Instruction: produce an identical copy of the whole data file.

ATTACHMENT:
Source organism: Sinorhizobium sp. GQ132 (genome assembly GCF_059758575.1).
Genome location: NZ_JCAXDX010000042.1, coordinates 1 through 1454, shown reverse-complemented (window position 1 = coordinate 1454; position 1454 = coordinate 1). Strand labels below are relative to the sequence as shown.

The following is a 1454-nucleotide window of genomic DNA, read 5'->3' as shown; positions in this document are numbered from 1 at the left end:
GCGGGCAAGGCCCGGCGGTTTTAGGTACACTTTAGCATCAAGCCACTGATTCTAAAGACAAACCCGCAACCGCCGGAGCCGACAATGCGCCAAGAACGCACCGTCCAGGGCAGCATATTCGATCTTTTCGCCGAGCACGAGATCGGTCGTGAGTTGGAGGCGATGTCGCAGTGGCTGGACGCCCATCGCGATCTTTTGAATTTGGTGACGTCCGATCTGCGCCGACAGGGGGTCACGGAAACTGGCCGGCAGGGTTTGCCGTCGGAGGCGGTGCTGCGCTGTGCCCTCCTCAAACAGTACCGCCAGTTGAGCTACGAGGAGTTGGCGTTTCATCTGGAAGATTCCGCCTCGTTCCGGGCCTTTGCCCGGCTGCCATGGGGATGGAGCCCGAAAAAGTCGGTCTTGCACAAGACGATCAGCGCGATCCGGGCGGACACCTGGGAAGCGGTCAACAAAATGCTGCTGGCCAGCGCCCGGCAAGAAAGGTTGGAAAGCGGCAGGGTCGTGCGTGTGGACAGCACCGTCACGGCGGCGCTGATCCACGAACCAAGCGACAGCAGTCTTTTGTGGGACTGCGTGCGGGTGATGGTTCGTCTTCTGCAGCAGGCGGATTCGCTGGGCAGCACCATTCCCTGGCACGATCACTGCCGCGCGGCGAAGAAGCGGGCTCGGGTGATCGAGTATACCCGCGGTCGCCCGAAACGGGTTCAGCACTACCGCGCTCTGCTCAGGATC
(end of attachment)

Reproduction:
Source organism: Sinorhizobium sp. GQ132 (genome assembly GCF_059758575.1).
Genome location: NZ_JCAXDX010000042.1, coordinates 1 through 1454, shown reverse-complemented (window position 1 = coordinate 1454; position 1454 = coordinate 1). Strand labels below are relative to the sequence as shown.

The following is a 1454-nucleotide window of genomic DNA, read 5'->3' as shown; positions in this document are numbered from 1 at the left end:
GCGGGCAAGGCCCGGCGGTTTTAGGTACACTTTAGCATCAAGCCACTGATTCTAAAGACAAACCCGCAACCGCCGGAGCCGACAATGCGCCAAGAACGCACCGTCCAGGGCAGCATATTCGATCTTTTCGCCGAGCACGAGATCGGTCGTGAGTTGGAGGCGATGTCGCAGTGGCTGGACGCCCATCGCGATCTTTTGAATTTGGTGACGTCCGATCTGCGCCGACAGGGGGTCACGGAAACTGGCCGGCAGGGTTTGCCGTCGGAGGCGGTGCTGCGCTGTGCCCTCCTCAAACAGTACCGCCAGTTGAGCTACGAGGAGTTGGCGTTTCATCTGGAAGATTCCGCCTCGTTCCGGGCCTTTGCCCGGCTGCCATGGGGATGGAGCCCGAAAAAGTCGGTCTTGCACAAGACGATCAGCGCGATCCGGGCGGACACCTGGGAAGCGGTCAACAAAATGCTGCTGGCCAGCGCCCGGCAAGAAAGGTTGGAAAGCGGCAGGGTCGTGCGTGTGGACAGCACCGTCACGGCGGCGCTGATCCACGAACCAAGCGACAGCAGTCTTTTGTGGGACTGCGTGCGGGTGATGGTTCGTCTTCTGCAGCAGGCGGATTCGCTGGGCAGCACCATTCCCTGGCACGATCACTGCCGCGCGGCGAAGAAGCGGGCTCGGGTGATCGAGTATACCCGCGGTCGCCCGAAACGGGTTCAGCACTACCGCGCTCTGCTCAGGATC